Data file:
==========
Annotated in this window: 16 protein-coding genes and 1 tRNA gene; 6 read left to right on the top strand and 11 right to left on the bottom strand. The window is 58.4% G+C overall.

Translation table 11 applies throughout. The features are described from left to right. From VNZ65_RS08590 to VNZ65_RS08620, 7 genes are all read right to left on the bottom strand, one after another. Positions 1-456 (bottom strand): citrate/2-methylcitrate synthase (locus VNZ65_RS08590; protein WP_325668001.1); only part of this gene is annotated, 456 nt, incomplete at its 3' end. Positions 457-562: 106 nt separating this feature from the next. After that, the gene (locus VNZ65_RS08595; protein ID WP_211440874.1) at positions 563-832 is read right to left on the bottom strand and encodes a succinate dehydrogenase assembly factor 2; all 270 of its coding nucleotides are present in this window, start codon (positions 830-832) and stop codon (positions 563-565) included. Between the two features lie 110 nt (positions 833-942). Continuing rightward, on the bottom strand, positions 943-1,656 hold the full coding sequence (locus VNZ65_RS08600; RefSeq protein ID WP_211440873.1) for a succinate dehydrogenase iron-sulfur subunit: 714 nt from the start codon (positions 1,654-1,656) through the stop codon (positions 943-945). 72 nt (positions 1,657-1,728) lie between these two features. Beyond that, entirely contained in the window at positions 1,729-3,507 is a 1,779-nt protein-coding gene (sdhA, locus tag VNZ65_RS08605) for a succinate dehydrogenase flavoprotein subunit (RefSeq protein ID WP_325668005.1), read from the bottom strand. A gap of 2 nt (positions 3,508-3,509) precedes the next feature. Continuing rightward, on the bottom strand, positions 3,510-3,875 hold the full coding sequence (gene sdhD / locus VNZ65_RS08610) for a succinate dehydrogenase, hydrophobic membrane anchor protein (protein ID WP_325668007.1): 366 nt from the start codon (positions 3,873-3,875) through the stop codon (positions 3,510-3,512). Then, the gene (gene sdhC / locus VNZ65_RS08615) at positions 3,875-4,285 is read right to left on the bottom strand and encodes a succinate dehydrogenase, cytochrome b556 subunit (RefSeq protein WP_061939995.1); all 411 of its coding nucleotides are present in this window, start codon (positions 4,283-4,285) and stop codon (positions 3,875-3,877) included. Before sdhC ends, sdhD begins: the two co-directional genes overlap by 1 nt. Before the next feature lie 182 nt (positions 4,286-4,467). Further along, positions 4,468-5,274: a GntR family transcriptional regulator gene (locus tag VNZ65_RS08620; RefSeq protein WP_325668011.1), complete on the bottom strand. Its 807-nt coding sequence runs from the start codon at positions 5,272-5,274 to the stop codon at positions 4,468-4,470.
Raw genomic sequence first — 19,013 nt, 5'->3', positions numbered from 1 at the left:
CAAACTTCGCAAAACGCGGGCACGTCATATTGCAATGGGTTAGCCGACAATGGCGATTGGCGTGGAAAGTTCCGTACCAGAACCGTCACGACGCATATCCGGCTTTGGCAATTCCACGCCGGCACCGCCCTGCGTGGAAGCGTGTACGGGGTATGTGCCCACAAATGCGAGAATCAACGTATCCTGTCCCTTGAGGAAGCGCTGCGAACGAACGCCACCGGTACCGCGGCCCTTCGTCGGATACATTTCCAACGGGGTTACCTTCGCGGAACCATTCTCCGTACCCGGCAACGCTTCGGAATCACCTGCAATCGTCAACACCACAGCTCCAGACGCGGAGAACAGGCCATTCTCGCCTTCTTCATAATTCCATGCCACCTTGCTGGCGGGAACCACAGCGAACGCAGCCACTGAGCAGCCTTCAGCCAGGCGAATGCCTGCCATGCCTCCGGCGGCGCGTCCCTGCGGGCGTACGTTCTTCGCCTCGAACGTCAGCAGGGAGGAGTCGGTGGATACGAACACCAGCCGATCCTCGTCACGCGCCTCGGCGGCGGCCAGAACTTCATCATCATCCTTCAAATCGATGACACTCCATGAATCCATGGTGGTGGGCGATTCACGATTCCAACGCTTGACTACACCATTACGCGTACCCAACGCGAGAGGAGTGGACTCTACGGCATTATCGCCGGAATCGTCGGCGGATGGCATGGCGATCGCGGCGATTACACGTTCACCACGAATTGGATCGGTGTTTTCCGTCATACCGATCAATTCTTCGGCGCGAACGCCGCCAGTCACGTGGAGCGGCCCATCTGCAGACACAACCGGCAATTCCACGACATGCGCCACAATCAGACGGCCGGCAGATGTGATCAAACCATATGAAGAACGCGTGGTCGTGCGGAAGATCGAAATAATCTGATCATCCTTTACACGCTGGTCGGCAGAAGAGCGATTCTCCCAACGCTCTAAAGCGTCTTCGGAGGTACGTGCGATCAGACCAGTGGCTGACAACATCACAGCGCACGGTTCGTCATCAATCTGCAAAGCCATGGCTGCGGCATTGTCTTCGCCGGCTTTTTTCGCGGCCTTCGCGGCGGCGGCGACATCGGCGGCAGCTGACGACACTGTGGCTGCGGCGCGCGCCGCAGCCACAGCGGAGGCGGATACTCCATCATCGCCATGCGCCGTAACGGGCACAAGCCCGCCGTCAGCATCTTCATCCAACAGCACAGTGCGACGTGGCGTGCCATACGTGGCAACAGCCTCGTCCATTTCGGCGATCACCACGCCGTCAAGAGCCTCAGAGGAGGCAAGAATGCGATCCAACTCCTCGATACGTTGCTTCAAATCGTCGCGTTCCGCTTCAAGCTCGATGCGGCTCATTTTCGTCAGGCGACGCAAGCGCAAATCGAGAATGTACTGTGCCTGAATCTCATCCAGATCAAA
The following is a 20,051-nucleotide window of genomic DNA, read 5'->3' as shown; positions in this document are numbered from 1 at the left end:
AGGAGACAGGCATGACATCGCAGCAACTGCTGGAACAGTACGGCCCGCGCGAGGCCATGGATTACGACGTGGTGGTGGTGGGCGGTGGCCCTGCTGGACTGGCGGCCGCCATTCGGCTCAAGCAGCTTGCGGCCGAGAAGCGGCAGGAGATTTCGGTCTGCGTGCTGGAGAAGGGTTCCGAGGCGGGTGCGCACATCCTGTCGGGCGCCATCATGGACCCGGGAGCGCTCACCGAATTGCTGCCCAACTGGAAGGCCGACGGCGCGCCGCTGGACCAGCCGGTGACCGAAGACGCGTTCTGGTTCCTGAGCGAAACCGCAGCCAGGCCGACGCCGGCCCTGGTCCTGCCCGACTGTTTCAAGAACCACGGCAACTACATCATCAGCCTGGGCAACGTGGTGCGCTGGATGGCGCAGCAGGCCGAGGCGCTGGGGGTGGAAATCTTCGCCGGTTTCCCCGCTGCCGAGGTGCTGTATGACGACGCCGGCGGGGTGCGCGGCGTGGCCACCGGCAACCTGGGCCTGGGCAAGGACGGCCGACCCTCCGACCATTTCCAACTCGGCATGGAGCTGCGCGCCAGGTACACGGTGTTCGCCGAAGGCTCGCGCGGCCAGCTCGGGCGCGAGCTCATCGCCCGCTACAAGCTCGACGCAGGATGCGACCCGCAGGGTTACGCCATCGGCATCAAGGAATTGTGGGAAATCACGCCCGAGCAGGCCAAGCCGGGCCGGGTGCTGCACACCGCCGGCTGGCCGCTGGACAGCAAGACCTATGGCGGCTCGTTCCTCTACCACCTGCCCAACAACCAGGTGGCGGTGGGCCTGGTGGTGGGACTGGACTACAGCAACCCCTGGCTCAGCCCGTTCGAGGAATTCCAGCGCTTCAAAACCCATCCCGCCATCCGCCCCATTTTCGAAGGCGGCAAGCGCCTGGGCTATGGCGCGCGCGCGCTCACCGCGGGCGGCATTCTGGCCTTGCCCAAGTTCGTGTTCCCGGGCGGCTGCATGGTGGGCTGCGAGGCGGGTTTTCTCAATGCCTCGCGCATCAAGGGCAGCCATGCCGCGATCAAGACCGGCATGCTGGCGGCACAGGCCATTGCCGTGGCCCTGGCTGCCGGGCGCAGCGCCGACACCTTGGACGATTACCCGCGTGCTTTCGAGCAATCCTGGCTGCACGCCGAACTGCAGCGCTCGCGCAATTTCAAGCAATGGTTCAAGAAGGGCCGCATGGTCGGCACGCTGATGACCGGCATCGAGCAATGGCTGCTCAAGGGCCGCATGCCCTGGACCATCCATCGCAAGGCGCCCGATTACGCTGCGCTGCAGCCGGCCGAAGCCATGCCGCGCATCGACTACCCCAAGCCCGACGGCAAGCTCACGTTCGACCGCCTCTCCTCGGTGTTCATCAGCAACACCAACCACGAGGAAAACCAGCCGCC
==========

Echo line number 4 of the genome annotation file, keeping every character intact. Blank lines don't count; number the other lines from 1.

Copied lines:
CAAACTTCGCAAAACGCGGGCACGTCATATTGCAATGGGTTAGCCGACAATGGCGATTGGCGTGGAAAGTTCCGTACCAGAACCGTCACGACGCATATCCGGCTTTGGCAATTCCACGCCGGCACCGCCCTGCGTGGAAGCGTGTACGGGGTATGTGCCCACAAATGCGAGAATCAACGTATCCTGTCCCTTGAGGAAGCGCTGCGAACGAACGCCACCGGTACCGCGGCCCTTCGTCGGATACATTTCCAACGGGGTTACCTTCGCGGAACCATTCTCCGTACCCGGCAACGCTTCGGAATCACCTGCAATCGTCAACACCACAGCTCCAGACGCGGAGAACAGGCCATTCTCGCCTTCTTCATAATTCCATGCCACCTTGCTGGCGGGAACCACAGCGAACGCAGCCACTGAGCAGCCTTCAGCCAGGCGAATGCCTGCCATGCCTCCGGCGGCGCGTCCCTGCGGGCGTACGTTCTTCGCCTCGAACGTCAGCAGGGAGGAGTCGGTGGATACGAACACCAGCCGATCCTCGTCACGCGCCTCGGCGGCGGCCAGAACTTCATCATCATCCTTCAAATCGATGACACTCCATGAATCCATGGTGGTGGGCGATTCACGATTCCAACGCTTGACTACACCATTACGCGTACCCAACGCGAGAGGAGTGGACTCTACGGCATTATCGCCGGAATCGTCGGCGGATGGCATGGCGATCGCGGCGATTACACGTTCACCACGAATTGGATCGGTGTTTTCCGTCATACCGATCAATTCTTCGGCGCGAACGCCGCCAGTCACGTGGAGCGGCCCATCTGCAGACACAACCGGCAATTCCACGACATGCGCCACAATCAGACGGCCGGCAGATGTGATCAAACCATATGAAGAACGCGTGGTCGTGCGGAAGATCGAAATAATCTGATCATCCTTTACACGCTGGTCGGCAGAAGAGCGATTCTCCCAACGCTCTAAAGCGTCTTCGGAGGTACGTGCGATCAGACCAGTGGCTGACAACATCACAGCGCACGGTTCGTCATCAATCTGCAAAGCCATGGCTGCGGCATTGTCTTCGCCGGCTTTTTTCGCGGCCTTCGCGGCGGCGGCGACATCGGCGGCAGCTGACGACACTGTGGCTGCGGCGCGCGCCGCAGCCACAGCGGAGGCGGATACTCCATCATCGCCATGCGCCGTAACGGGCACAAGCCCGCCGTCAGCATCTTCATCCAACAGCACAGTGCGACGTGGCGTGCCATACGTGGCAACAGCCTCGTCCATTTCGGCGATCACCACGCCGTCAAGAGCCTCAGAGGAGGCAAGAATGCGATCCAACTCCTCGATACGTTGCTTCAAATCGTCGCGTTCCGCTTCAAGCTCGATGCGGCTCATTTTCGTCAGGCGACGCAAGCGCAAATCGAGAATGTACTGTGCCTGAATCTCATCCAGATCAAA